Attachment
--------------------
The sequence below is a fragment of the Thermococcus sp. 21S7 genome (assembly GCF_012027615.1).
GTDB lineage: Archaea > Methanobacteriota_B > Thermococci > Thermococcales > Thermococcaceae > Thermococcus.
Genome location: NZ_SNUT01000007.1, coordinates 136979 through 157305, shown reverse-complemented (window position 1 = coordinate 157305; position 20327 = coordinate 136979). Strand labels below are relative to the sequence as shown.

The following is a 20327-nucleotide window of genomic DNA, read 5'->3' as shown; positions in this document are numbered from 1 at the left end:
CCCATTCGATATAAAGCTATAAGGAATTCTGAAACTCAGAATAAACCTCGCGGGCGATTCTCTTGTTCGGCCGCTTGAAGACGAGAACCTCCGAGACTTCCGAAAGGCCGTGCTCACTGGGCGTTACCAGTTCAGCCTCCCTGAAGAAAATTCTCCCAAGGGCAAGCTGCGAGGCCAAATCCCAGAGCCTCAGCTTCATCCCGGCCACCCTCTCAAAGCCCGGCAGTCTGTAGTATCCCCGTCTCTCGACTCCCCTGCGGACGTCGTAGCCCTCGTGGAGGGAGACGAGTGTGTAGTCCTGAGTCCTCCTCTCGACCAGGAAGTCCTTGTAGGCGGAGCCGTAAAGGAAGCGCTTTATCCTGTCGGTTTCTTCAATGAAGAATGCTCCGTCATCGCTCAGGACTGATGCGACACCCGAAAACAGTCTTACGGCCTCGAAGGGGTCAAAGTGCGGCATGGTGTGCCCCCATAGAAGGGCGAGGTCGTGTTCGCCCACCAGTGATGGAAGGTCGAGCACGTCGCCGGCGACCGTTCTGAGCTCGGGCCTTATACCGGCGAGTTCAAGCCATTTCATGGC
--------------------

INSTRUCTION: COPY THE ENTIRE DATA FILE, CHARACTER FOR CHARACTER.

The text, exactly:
The sequence below is a fragment of the Thermococcus sp. 21S7 genome (assembly GCF_012027615.1).
GTDB lineage: Archaea > Methanobacteriota_B > Thermococci > Thermococcales > Thermococcaceae > Thermococcus.
Genome location: NZ_SNUT01000007.1, coordinates 136979 through 157305, shown reverse-complemented (window position 1 = coordinate 157305; position 20327 = coordinate 136979). Strand labels below are relative to the sequence as shown.

The following is a 20327-nucleotide window of genomic DNA, read 5'->3' as shown; positions in this document are numbered from 1 at the left end:
CCCATTCGATATAAAGCTATAAGGAATTCTGAAACTCAGAATAAACCTCGCGGGCGATTCTCTTGTTCGGCCGCTTGAAGACGAGAACCTCCGAGACTTCCGAAAGGCCGTGCTCACTGGGCGTTACCAGTTCAGCCTCCCTGAAGAAAATTCTCCCAAGGGCAAGCTGCGAGGCCAAATCCCAGAGCCTCAGCTTCATCCCGGCCACCCTCTCAAAGCCCGGCAGTCTGTAGTATCCCCGTCTCTCGACTCCCCTGCGGACGTCGTAGCCCTCGTGGAGGGAGACGAGTGTGTAGTCCTGAGTCCTCCTCTCGACCAGGAAGTCCTTGTAGGCGGAGCCGTAAAGGAAGCGCTTTATCCTGTCGGTTTCTTCAATGAAGAATGCTCCGTCATCGCTCAGGACTGATGCGACACCCGAAAACAGTCTTACGGCCTCGAAGGGGTCAAAGTGCGGCATGGTGTGCCCCCATAGAAGGGCGAGGTCGTGTTCGCCCACCAGTGATGGAAGGTCGAGCACGTCGCCGGCGACCGTTCTGAGCTCGGGCCTTATACCGGCGAGTTCAAGCCATTTCATGGC